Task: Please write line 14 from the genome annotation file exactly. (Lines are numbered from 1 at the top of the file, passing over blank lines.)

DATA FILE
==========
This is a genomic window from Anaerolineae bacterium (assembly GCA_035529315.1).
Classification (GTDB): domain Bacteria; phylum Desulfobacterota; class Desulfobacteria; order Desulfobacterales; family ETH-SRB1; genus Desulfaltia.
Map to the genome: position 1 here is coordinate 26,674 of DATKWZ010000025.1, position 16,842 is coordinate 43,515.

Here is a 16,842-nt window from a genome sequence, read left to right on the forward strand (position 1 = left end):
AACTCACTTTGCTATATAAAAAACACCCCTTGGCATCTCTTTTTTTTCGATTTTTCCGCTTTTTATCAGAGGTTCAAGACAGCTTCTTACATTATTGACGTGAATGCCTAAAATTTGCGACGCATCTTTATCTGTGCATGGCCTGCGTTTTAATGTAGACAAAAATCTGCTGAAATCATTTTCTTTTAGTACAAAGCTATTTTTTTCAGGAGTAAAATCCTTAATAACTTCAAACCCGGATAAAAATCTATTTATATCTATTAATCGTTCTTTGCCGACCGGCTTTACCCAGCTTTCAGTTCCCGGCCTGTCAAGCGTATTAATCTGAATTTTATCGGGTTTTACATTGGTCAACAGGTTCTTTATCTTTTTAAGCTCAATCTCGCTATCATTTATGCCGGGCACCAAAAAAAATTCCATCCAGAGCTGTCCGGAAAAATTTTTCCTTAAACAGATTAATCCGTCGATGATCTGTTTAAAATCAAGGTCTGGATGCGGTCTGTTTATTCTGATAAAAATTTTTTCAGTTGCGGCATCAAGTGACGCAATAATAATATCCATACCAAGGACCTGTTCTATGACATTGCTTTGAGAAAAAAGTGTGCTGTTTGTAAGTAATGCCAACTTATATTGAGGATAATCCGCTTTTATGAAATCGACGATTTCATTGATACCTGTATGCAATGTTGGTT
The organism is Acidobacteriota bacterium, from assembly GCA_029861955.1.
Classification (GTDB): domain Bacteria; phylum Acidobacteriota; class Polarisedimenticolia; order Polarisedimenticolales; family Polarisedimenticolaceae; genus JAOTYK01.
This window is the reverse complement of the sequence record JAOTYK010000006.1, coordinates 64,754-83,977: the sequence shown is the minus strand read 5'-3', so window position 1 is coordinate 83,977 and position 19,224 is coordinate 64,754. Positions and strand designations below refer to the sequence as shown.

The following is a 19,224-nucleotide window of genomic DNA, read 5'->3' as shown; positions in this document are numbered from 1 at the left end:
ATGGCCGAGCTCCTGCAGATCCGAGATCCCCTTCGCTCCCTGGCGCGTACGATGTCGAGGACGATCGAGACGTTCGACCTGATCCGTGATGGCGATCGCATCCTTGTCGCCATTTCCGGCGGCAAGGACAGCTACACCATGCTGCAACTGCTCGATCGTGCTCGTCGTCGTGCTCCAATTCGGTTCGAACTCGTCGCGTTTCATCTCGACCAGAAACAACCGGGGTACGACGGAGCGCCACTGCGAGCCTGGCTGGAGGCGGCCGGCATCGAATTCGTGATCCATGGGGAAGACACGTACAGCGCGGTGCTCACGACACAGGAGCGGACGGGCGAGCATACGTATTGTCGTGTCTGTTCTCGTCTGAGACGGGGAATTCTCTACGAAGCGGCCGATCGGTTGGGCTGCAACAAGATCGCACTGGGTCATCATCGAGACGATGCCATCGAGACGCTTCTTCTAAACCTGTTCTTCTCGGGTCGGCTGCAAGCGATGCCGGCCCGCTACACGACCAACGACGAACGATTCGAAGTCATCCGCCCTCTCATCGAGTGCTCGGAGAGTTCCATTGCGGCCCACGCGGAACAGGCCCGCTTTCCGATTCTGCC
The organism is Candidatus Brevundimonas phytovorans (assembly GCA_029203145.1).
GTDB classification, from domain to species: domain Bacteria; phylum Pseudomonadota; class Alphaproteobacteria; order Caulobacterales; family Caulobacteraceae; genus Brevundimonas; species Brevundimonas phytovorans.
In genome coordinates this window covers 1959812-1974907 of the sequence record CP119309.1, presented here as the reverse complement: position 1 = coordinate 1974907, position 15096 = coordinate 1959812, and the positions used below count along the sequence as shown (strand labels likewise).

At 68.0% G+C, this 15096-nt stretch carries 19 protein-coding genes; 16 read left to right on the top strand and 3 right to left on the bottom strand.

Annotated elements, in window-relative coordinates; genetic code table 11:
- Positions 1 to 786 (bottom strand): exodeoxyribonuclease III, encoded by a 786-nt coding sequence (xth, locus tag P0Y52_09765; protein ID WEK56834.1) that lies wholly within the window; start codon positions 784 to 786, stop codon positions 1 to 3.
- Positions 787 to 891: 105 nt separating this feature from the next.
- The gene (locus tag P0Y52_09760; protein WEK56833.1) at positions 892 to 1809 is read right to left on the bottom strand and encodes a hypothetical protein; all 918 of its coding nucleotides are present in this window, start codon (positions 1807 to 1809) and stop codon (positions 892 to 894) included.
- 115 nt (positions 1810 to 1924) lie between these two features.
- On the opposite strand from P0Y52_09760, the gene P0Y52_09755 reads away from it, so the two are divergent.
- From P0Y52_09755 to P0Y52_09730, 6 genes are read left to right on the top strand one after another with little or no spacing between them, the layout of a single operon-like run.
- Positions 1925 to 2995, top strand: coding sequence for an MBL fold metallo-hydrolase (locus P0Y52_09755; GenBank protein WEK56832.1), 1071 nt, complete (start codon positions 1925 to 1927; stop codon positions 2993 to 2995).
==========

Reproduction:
At 68.0% G+C, this 15096-nt stretch carries 19 protein-coding genes; 16 read left to right on the top strand and 3 right to left on the bottom strand.